Thursday, January 27, 2011

Dawn Smith's Life Celebrated

Last night’s celebration of Dawn Smith’s life drew almost 300 community members, her family and friends from out-of-town. Hugs and loving greetings abounded throughout the large multi-purpose room at Garden Valley School, before and after the lovely service, presented by her family.

Dawn’s mother, Diane Bryan, said when her daughter was born on September 16, 1965, she never expected to be standing here saying these things. She spoke humorously about Dawn being a middle child and asking if she could be called the “Middle Chicken”, determining to earn the title of the loudest and best of the roost. The audience was treated to an exhibition of Dawn’s unbelievably long gum-wrapper chain, which mom said probably cost her $10,000 for the orthodontist.

City of Crouch Mayor, Bob Powell, spoke of Dawn’s generosity as a friend and neighbor, saying, “She worked for all of you.” What he mentioned next, many friends and acquaintances recognized as the greeting Dawn had made uniquely hers: “HEY, you,” said with a warmth and connection that made the recipient feel especially singled out.

A minute of sympathetic silence passed as Greg Simione paused in his grief and then continued to remark upon Dawn’s representation of an ideal: “Her primary job, always, was her kids; second, real estate; third, Crouch Council; and fourth, the school board. I never knew when she was tired, with the exception of when she said it.”

The co-owner
of the Merc and recently “retired” Garden Valley Chamber president continued, “I hope I can live up to her ideal. There she was, supporting a community effort (the night she died). It demonstrates value—I’ll miss the value she created. We’re so happy she made Garden Valley her home.”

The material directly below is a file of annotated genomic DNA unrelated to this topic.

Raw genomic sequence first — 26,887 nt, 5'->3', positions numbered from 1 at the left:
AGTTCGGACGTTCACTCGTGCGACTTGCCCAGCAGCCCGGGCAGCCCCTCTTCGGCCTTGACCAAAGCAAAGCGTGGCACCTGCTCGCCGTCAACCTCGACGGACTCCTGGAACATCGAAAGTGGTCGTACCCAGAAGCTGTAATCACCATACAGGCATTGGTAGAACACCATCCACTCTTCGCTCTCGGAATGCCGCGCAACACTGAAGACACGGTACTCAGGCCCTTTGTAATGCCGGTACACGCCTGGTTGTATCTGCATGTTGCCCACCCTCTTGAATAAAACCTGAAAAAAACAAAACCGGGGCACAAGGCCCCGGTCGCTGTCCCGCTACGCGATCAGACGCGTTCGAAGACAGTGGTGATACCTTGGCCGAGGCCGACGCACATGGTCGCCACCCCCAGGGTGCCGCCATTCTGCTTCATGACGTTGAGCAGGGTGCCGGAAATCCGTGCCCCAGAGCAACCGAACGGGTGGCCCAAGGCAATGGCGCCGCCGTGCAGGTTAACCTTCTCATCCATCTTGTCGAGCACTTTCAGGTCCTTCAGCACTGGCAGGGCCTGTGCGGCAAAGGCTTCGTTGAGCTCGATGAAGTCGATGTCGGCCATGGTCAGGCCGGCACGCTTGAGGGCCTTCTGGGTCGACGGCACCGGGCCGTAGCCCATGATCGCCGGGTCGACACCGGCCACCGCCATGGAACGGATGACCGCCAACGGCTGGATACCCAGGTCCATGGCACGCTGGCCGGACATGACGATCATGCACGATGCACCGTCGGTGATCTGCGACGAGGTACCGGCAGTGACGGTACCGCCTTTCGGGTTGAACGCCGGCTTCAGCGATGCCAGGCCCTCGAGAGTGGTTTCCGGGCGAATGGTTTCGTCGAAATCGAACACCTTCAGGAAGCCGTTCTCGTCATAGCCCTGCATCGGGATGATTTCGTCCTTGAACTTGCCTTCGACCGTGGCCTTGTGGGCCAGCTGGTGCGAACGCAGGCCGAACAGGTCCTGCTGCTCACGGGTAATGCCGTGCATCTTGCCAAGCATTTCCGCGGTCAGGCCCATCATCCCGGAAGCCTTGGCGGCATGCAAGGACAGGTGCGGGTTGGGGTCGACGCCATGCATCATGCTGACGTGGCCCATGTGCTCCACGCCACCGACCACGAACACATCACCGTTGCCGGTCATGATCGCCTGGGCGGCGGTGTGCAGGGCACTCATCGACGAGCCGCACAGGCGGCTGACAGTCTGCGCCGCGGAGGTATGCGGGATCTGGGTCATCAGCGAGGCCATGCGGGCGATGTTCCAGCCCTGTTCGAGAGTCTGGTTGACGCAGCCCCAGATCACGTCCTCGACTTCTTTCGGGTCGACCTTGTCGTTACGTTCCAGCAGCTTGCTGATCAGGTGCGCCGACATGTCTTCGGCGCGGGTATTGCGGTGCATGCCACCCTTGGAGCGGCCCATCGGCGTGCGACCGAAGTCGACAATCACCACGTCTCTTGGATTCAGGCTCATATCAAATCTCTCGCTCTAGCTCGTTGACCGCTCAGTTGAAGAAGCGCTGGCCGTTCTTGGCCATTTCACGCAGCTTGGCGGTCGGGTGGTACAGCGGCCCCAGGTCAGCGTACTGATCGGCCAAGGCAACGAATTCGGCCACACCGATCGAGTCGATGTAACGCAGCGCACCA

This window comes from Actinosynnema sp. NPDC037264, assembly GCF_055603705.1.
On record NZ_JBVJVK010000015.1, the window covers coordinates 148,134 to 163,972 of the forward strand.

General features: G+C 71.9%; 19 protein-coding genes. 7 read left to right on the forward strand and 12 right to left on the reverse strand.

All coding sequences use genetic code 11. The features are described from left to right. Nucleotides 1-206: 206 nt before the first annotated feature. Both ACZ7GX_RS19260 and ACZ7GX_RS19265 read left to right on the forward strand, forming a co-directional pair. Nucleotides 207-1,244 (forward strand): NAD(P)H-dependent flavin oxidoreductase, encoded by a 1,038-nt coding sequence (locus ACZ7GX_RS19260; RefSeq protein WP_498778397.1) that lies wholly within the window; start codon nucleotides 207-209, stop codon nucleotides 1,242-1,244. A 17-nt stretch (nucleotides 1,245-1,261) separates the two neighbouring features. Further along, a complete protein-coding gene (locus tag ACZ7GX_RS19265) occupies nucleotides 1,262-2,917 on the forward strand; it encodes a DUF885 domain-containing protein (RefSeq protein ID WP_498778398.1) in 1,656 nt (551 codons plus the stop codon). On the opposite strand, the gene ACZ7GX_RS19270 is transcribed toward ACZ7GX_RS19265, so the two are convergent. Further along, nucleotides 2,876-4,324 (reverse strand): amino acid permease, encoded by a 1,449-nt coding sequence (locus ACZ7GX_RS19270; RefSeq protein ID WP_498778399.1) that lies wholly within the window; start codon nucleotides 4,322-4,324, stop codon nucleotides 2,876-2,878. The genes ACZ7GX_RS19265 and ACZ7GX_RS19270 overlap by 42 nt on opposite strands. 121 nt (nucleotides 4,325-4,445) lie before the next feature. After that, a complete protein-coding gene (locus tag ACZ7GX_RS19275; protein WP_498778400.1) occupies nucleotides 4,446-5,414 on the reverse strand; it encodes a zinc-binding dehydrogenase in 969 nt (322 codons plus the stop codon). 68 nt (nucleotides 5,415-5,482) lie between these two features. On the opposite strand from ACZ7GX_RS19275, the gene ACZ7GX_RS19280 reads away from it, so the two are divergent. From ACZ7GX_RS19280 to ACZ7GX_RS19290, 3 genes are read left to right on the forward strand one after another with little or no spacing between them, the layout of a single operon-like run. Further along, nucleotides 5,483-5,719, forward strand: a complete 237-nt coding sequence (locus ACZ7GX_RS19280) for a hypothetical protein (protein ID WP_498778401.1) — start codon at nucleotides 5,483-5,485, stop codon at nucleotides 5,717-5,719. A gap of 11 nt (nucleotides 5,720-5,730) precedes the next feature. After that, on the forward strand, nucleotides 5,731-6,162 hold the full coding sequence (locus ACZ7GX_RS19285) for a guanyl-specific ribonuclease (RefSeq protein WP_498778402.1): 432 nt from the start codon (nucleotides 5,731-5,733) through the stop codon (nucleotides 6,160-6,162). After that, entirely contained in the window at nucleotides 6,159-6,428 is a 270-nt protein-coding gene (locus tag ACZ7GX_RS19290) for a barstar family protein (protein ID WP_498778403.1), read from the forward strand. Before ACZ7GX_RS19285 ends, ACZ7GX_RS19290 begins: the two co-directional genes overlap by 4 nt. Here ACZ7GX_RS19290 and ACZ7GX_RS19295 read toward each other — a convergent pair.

Pastor Ernest Updike spoke of this difficult time of reckoning with the loss of Dawn. “It is a precious time, the eight years she was here, she made a huge impact and our job is to carry it on.”

Dawn was busy raising three children, Zachary, 17, Tanner, 13, and Hayden, 11, when she went away. The highlight of the memorial celebration was the slide show made by Dawn’s daughter, Hayden, which expressed everything that couldn’t be said about the 45 years of her mother’s dear, free-hearted, immeasurable life.

Pastor Updike closed the celebration service by announcing the potluck which followed and said, “This is like Dawn. She really liked getting a lot of people together to enjoy food—I’m really glad she wants to do that with us tonight.”

Diane Caughlin summed up the service: “It was the most uplifting memorial I’ve ever been to. It really was a celebration!” A lady speaking to Pastor Updike said smiling, “Dawn had so much energy circulating through this valley, it’s still moving around here. I can feel her.”

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